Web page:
The Metropolitan police today issued a safety alert over the removal of the “hard shoulder” on motorways.
Busy sections of the M25, M1 and M4 are among the routes converted to “all lane running” as a cheap fix to ease congestion and speed-up traffic.
But the Met, in a submission to an inquiry by the Commons transport committee, said this created a “significant risk” to motorists and their passengers – and to emergency rescuers – when vehicles break down in “live” lanes.
First-year results from the two M25 trial sites, which were introduced in 2014, suggest that converting the hard shoulder to a “normal” lane reduced collision rates by about 15 per cent and cut delays. The worst journeys between junctions 23 to 27 – between the M11 and A1(M) – took 25 minutes instead of 40 minutes.
There was a 50 per cent increase in the number of motorists killed or seriously injured between junctions five to seven – in the Kent-Surey section of the motorway – but a reduction of a similar amount between junctions 23 to 27. However these figures will not be “statistically significant” until they are collected for three years.
But the Met submission to the Commons transport committee states: “The type of collision that all agree will significantly increase, ie one resulting from a broken-down vehicle in a ‘live’ lane, is far more likely to result in serious injury or fatality than many of the collision types that are actually reduced.”
There will be almost 300 miles of “smart motorways” by 2020, including continuous routes linking London, Leeds, Manchester and Birmingham. A total of 30 schemes are planned over the next decade. All-lane running was first trialled on the M42 in the West Midlands in 2006.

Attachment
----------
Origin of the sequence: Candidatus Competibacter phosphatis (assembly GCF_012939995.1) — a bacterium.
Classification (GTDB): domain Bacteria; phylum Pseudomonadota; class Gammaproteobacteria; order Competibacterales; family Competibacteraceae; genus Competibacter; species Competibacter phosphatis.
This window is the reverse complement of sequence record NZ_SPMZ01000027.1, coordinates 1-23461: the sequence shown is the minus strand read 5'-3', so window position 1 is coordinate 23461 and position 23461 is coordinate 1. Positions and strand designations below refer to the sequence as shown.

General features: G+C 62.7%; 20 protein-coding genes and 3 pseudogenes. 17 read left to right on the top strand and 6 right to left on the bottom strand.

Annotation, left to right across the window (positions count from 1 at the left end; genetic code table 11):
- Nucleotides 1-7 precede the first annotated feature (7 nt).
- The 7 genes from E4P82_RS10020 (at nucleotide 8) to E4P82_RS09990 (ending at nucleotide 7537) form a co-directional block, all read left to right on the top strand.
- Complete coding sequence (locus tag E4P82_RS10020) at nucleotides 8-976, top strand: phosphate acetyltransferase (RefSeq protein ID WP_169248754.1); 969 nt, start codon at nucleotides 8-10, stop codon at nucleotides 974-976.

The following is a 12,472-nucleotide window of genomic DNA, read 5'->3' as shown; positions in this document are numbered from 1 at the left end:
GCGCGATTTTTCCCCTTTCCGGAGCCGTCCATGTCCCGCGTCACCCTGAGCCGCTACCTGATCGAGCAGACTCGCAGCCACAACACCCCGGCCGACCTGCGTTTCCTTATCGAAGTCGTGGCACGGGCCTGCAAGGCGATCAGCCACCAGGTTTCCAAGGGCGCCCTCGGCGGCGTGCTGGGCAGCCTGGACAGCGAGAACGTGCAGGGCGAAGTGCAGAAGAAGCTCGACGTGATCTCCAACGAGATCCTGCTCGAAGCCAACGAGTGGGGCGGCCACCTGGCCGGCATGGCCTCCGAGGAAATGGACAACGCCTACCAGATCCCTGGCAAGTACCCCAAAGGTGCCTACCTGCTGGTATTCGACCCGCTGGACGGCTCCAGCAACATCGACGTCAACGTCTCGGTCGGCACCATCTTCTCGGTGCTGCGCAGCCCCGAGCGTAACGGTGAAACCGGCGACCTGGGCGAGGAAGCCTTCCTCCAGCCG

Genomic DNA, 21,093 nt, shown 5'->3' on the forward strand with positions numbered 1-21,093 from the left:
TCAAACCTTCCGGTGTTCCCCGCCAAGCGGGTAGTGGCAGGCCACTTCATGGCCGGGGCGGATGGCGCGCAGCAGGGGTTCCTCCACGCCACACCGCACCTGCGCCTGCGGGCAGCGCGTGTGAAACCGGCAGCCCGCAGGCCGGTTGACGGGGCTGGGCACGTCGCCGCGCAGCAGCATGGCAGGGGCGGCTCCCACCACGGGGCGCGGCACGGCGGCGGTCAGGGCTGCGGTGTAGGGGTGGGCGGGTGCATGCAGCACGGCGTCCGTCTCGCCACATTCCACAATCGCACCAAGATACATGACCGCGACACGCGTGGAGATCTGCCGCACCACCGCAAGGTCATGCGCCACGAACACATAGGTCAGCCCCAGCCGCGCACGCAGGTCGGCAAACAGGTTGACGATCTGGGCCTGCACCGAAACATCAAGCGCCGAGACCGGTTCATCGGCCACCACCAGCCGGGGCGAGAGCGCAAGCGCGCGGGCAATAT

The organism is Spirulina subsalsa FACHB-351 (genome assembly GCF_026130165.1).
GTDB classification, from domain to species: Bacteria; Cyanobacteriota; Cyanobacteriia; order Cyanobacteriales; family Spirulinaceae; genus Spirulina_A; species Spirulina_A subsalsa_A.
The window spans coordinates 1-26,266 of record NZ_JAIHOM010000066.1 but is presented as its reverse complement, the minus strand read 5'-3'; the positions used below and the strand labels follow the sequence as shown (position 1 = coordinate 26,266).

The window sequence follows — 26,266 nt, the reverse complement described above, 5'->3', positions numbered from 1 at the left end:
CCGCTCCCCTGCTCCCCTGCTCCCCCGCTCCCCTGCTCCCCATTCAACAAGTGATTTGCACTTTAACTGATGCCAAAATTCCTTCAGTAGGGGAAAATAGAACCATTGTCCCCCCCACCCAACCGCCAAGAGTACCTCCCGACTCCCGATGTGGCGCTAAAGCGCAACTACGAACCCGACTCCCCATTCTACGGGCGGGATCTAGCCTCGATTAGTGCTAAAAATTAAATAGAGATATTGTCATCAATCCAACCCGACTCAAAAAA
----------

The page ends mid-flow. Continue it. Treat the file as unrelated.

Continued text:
Concerns were also expressed by the RAC and AA, which said research showed it was more than twice as risky for a vehicle to stop in a “live” lane than on the hard shoulder.
AA spokesman Paul Watters told the Standard: “It’s quite a sensible strategy on paper but it causes such a huge risk for the vehicle broken down in the dark.
“People will continue to break down. The second biggest item of break-downs is punctures. We are all for speeding-up traffic and utilising as much capacity as we can. We don’t want drivers to be stuck in queues. But in terms of safety we think it’s a bit of a gamble, and in terms of resilience it’s a bit of a gamble.”
Highways England data shows that less than half of the 5,000 drivers who broke down between junctions 23-27 were able to reach new safety lay-bys, known as an emergency refuge area. Many were wrongly occupied by foreign lorry drivers taking a comfort break.
Concerns also exist around the number of drivers – about eight per cent – who ignore the “Red X” lane closure signs activated in emergencies. More than 30,000 “encouragement letters” were sent to motorists in the West Midlands and fines are being considered as a way to increase compliance.
A Highways England spokesman said: “Our motorways are some of the safest in the world and the evidence shows collision and casualty rates on the M25 are down. All lane running on the M25 has also reduced congestion and led to more reliable journeys.
“As we gradually roll out these upgrades on other motorways we will continue to work closely with all the emergency services so we can ensure safety is maintained.”